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Poulenc: La Voix Humaine [Felicity Lott/Graham Johnson] Blu-ray Review

poulenc-la-voix-humaine-blu-ray-cover

  • Aspect Ratio: 1.78:1
  • Video Codec: AVC/MPEG-4
  • Resolution: 1080i/60
  • Audio Codec: LPCM 2.0 (48 kHz/24-bit)
  • Subtitles: English, French
  •  Region: ABC (Region-Free)
  • Running Time: 41 minutes
  • Rating: Not Rated
  • Discs: 2 (1 x Blu-ray + 1 x DVD)
  • Studio: Champs Hill Records
  • Blu-ray Release Date: April 30, 2013
  • List Price: $39.99

Overall
[Rating:4/5]
The Performance
[Rating:4.5/5]
Video Quality
[Rating:4/5]
Audio Quality
[Rating:4/5]
Supplemental Materials
[Rating:1/5]

Click thumbnails for high-resolution 1920X1080p screen captures

(The below TheaterByte screen captures were taken directly from the Blu-ray Discs and losslessly compressed in the PNG format. There should be no loss of picture quality with this format. All screen captures should be regarded only as an approximation of the full capabilities of the Blu-ray format.

The Performance

[Rating:4.5/5]

title

La Voix Humaine is one of the most personal operas ever composed, featuring a sole soprano, in this case the brilliant Dame Felicity Lott. The unnamed woman phones a lover who is about to leave her to marry another women. A microcosm of life and a close-up take on relationships, this intense work uses the emotion-laden text of playwright Jean Cocteau against a spare score (in this case  for a piano) by Francis Poulenc. During the phone conversation, we gather that the woman caller has attempted suicide while her relationship with a man whom we never see or hear has deteriorated. The one-sided conversation is interrupted periodically since this is a party line, adding to the woman’s frustration.

The novel aspect of this 2011performance at the Champs Hill Music Room in Sussex, UK is that it is the one first to be recorded with solo piano accompaniment. As pianist Graham Johnson relates in his superb notes, both he and soprano Lott have a longstanding familiarity with this work. This becomes quite clear in the way that Lott runs the gamut of her emotions, ranging from giddy exhilaration to dark depression.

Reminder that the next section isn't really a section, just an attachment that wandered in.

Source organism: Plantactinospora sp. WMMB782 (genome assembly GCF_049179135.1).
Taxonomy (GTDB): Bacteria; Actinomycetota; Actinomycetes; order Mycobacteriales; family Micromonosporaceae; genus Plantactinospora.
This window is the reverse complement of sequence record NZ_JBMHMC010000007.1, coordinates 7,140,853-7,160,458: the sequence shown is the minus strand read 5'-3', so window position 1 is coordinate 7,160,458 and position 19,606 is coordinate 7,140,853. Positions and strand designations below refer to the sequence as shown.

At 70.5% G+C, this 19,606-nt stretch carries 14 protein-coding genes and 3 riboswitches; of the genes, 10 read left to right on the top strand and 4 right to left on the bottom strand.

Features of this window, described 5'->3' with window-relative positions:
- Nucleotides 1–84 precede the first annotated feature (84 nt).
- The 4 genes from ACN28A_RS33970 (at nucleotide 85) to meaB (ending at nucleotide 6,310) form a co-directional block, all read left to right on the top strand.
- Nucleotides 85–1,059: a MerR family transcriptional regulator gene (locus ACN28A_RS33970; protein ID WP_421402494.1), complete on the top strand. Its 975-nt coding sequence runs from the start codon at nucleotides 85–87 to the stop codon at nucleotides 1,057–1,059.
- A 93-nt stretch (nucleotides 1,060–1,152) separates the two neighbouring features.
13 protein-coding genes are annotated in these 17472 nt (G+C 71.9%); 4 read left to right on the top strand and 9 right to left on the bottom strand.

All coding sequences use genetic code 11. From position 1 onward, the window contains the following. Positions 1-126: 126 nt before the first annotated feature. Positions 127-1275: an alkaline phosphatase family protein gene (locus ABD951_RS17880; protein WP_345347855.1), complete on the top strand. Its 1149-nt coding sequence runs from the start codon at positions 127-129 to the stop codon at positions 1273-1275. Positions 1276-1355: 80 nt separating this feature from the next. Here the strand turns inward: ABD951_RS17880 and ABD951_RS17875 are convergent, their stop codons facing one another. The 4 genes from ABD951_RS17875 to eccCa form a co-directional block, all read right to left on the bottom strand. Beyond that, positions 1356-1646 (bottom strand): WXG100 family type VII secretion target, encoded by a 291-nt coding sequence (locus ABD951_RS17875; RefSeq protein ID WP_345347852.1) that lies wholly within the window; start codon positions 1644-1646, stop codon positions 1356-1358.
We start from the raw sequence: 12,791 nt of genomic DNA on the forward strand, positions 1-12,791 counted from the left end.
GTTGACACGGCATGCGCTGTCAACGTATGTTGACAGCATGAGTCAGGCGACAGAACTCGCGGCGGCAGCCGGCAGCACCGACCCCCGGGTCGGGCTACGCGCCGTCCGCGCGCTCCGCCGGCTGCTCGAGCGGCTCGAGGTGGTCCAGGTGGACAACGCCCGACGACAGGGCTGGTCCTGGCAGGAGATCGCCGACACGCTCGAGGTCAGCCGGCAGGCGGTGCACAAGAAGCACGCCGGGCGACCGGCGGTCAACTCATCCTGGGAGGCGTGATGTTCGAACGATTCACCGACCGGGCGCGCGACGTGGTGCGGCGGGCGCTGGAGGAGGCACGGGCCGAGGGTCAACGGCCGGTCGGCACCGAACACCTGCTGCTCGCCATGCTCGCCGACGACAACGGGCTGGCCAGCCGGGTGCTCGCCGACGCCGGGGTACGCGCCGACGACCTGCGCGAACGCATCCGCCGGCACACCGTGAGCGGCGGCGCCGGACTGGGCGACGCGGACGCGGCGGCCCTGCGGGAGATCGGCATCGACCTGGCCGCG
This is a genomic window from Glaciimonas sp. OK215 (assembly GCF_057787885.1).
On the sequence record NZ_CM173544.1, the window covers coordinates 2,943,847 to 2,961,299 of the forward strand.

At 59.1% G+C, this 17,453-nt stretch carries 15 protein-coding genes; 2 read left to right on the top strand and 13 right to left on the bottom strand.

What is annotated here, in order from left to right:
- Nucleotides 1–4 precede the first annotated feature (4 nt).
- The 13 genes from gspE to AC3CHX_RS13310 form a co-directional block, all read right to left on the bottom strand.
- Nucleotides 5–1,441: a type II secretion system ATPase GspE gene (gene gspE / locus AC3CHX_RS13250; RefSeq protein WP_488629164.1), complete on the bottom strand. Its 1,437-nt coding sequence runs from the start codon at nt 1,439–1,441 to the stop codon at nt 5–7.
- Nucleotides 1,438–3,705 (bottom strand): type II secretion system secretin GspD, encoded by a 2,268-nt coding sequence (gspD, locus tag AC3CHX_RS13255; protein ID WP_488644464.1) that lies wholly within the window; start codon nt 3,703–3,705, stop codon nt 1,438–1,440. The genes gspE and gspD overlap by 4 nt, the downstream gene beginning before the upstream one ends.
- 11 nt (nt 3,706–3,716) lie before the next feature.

Video Quality

[Rating:4/5]

caress

The film quality is superb with a raft of closeups, underscoring the personal nature of the work. The camera shifts on occasion showing the spare and quasi-claustrophobic character of the woman’s living room.

Audio Quality

[Rating:4/5]

floor

While the only soundtrack is 2-channel LPCM, its extended 24-bit word length gives us a crisp and atmospheric presentation.

Supplemental Materials

[Rating:1/5]

stand

We get a nice booklet with pianist Johnson’s essay as previously noted, a background piece on Poulenc and this opera, and some on-location photos and bios of both performers.

The Definitive Word

Overall:

[Rating:4/5]

cord

La Voix Humaine is a poignant psycho-drama that depicts the demise of a love affair and disturbs us with its portrayal of a woman descending into depression and despair.  What is amazing in this performance is how Mme Lott, 64 years old at the time of this recording, conveys through her voice and facial expression and body language the essence of a much younger woman. She is a consummate singing actress, an essential attribute for this solo vocal tour de force. When Lott sings “Ce fil, c’est le dernier qui me rattache encore à nous…” (This telephone cord is the only thing that still attaches me to us), the heartache and pathos is overwhelming.  Even more chilling are the woman’s final uttering “Je t’aime, je t’aime” (I love you, I love), with the phone’s cord wrapped around her neck, as the mouthpiece descends to the floor. Graham Johnson’s piano is discretely located in the background, adding perfect touches in a supporting role. If I had one quibble with this disc it is that at 41-minutes running time and at full price, we do not get more for our money. For a DVD alternative with orchestra, there is the VAI recording with Carole Farley that includes Gian Carlo Menotti’s appropriate bookend piece, The Telephone. In sum, viewers will not get a better rendition of this work and, with only voice and piano, one that is more intimate.

Additional Screen Captures

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Overall
[Rating:4/5]
The Performance
[Rating:4.5/5]
Video Quality
[Rating:4/5]
Audio Quality
[Rating:4/5]
Supplemental Materials
[Rating:1/5]

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